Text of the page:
The first speaker was Jeff Bier, president and founder of the Embedded Vision Alliance. One of the first things he did was show a video for a product that uses CNN on a tablet to interpret sign language. Jeff talked about how Neural Networks are ideal for otherwise difficult recognition problems. CNN really shines when the input varies because of lighting angles, orientation changes, and other noise in the input.
Next up was Bill Dally, Chief Scientist and SVP of Research at Nvidia. He drilled into the parallel nature of the solutions for CNN. He has spent a lot of time also looking at optimizations to reduce the footprint for the inference portion of CNN. Mobile applications are constrained by power and storage budgets. Using the cloud for CNN inference is not practical for the same basic reasons: too much data would need to be transferred to the cloud to do real time inference.
The energy cost of inference is tightly tied to how close the storage is to the compute resource. Much of Bill’s work has been to look at making it so that the data can reside as close to the processor(s) as possible. Here is a chart that shows the relative cost of different data locations.
Shrinking the neural network and reducing the data size for the neural network training coefficients can be done in clever ways to achieve stunning improvements. CNN has an inherent robustness that allows for large portions (up to 90%) of the neural network to be removed, then retrained with minimal loss in accuracy. So now it is possible to take neural networks that required over 1GB and fit them into 20-30MB – a size easily handled by a mobile device.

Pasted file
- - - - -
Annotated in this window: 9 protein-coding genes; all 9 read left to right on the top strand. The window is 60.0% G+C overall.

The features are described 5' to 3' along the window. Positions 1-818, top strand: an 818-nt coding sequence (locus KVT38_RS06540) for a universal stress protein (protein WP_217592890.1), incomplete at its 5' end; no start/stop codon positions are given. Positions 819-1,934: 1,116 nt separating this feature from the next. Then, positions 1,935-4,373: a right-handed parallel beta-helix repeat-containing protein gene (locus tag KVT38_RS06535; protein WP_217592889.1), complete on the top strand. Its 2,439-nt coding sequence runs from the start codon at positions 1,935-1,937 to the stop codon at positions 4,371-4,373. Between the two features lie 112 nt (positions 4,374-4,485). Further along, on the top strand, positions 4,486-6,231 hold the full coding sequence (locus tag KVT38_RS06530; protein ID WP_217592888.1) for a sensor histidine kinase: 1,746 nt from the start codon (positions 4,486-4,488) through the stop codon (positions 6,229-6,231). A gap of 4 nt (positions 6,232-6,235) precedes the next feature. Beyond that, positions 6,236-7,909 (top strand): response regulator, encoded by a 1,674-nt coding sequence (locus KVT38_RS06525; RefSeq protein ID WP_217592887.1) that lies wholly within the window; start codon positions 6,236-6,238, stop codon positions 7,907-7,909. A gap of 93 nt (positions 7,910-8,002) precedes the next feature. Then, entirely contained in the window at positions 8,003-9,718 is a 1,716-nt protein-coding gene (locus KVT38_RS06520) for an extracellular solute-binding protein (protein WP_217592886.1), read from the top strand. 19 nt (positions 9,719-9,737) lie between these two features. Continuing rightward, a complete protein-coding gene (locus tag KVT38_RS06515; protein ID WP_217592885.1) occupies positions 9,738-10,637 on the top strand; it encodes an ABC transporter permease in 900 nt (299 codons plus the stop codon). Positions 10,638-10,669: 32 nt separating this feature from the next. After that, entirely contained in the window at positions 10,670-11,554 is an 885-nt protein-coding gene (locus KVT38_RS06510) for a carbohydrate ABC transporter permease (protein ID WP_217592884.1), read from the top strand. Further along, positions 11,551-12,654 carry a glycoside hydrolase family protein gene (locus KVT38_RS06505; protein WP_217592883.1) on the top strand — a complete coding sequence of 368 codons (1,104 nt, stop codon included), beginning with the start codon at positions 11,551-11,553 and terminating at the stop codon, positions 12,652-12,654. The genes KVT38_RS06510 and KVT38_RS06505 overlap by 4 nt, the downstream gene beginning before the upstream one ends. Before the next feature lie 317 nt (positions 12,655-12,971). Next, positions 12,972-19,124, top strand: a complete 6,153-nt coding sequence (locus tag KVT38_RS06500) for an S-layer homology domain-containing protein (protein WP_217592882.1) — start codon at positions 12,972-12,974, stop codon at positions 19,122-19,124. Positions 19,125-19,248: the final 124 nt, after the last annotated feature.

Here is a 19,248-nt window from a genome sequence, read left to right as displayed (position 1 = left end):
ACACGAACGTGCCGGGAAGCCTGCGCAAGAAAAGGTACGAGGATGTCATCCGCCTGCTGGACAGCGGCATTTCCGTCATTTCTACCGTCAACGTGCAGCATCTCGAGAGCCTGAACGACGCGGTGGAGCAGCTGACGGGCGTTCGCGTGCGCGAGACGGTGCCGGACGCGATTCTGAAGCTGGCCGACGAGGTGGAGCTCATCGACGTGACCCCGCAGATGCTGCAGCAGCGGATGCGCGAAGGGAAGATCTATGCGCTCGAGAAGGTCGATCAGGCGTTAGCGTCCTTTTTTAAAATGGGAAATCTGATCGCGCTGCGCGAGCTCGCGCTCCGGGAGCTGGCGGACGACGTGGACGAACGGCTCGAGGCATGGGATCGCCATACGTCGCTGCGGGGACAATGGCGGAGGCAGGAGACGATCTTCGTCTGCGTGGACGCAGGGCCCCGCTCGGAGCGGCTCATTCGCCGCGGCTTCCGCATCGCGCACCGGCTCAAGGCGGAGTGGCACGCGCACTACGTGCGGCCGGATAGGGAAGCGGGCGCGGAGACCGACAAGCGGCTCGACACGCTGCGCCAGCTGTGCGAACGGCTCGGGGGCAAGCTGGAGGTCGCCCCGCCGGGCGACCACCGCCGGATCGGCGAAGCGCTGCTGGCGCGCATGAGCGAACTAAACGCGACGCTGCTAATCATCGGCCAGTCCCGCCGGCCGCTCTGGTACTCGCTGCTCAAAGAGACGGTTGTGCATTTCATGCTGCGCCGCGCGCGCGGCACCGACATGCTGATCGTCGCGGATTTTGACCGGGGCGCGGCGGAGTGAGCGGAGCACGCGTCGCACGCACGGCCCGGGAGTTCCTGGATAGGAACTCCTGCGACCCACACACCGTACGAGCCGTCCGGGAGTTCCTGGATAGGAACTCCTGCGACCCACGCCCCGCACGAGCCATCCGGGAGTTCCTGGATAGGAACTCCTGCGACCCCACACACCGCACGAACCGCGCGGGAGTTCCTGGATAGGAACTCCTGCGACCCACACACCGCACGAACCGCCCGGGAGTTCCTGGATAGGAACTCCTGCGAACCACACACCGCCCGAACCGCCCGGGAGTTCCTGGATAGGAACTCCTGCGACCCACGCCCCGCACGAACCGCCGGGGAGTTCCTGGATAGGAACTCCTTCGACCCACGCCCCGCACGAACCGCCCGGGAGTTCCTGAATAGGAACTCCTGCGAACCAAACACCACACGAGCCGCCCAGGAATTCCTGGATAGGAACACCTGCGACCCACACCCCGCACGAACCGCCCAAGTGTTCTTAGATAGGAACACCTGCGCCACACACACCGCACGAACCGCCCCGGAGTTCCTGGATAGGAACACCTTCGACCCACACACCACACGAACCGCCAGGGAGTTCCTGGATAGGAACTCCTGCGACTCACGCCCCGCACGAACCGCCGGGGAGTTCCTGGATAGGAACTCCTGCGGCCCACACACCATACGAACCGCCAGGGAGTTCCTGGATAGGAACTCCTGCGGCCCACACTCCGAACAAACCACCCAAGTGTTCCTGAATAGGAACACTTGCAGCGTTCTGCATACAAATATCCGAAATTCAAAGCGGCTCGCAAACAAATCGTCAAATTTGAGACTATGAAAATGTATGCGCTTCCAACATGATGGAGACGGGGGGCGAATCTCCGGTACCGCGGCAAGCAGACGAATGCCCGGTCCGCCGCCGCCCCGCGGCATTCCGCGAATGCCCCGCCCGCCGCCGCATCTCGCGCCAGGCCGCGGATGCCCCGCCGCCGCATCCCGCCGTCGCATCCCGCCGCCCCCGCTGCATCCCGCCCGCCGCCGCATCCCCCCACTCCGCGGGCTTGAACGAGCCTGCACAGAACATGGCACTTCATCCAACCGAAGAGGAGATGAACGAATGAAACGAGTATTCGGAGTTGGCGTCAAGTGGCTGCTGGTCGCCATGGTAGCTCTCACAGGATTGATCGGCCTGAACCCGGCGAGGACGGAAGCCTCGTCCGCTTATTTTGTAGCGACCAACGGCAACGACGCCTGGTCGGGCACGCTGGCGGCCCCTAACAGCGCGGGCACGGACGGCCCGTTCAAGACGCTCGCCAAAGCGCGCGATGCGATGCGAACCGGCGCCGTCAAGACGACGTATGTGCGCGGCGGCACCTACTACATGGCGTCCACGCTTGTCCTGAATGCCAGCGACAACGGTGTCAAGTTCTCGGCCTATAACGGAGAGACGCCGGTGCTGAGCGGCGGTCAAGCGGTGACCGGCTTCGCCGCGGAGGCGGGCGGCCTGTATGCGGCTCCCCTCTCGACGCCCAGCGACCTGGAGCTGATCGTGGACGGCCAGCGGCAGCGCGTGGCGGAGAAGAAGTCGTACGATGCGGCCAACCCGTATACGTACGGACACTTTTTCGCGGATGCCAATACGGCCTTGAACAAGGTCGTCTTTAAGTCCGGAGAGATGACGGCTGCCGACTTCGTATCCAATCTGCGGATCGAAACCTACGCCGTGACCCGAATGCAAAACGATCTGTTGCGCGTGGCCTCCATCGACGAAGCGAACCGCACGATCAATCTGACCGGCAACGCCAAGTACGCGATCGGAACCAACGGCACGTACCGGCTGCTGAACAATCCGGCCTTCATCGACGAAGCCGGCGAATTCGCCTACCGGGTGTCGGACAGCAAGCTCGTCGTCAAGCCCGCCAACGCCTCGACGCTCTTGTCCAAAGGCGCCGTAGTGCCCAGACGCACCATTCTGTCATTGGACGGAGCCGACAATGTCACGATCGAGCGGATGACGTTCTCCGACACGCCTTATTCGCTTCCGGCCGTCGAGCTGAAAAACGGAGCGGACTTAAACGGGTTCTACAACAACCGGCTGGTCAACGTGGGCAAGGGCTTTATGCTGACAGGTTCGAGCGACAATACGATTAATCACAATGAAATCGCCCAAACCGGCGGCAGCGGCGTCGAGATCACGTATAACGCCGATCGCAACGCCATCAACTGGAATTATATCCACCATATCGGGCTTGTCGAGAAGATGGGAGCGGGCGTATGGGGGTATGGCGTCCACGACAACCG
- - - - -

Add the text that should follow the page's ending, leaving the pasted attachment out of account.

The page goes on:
Google is even promoting its own open source CNN software and hopes that embedded platform developers and software developers will use it. Pete Warden, Staff Engineer at Google, came to the Cadence event to talk about his role in proliferating the use of their open source TensorFlow software, the technology they use internally. Google is making a long term commitment to its development and use. Their goal is to allow it to operate in SRAM and always stay on. They are working towards reducing the power requirements so that this is possible on mobile devices such as Android using the CPU or potentially GPU.
Cadence’s IP Group is very experienced with vision processing, and sees big growth and changes in this area. Neural Networks have the flexibility to be implemented on CPU’s, GPU’s, DSP’s and dedicated hardware. Each of these alternatives offer their own benefits and drawbacks. The hardware implementation area is moving as fast as the software for Neural Networks. Chris Rowen, CTO of the Cadence IP Group and one of the Founders of Tensilica, spoke at the Cadence event emphasizing that Neural Networks are definitely heading to embedded applications.
Right now there is a vigorous debate as to whether CPU’s, GPU’s or DSP’s will be the best vehicle for embedded inference applications. Tensilica offers a family of DSP’s focused on vision applications. Chris said that over 1 billion chips that have been manufactured with a Xtensa vision, imaging or video DSP on board. These are cores that are tuned for embedded applications and optimized for their specific applications.
Due to the fundamental shift from hard coded recognition software to neural networks the main task is now architecting the underlying network hardware, rather than writing code for recognizing specific things. This makes selecting the optimal processing architecture paramount.
In the years ahead we can expect to see remarkable progress in neural networks, and specifically with inference in embedded applications. Given the turnout at the Cadence event it is clear that many companies see this as an important area with big business potential.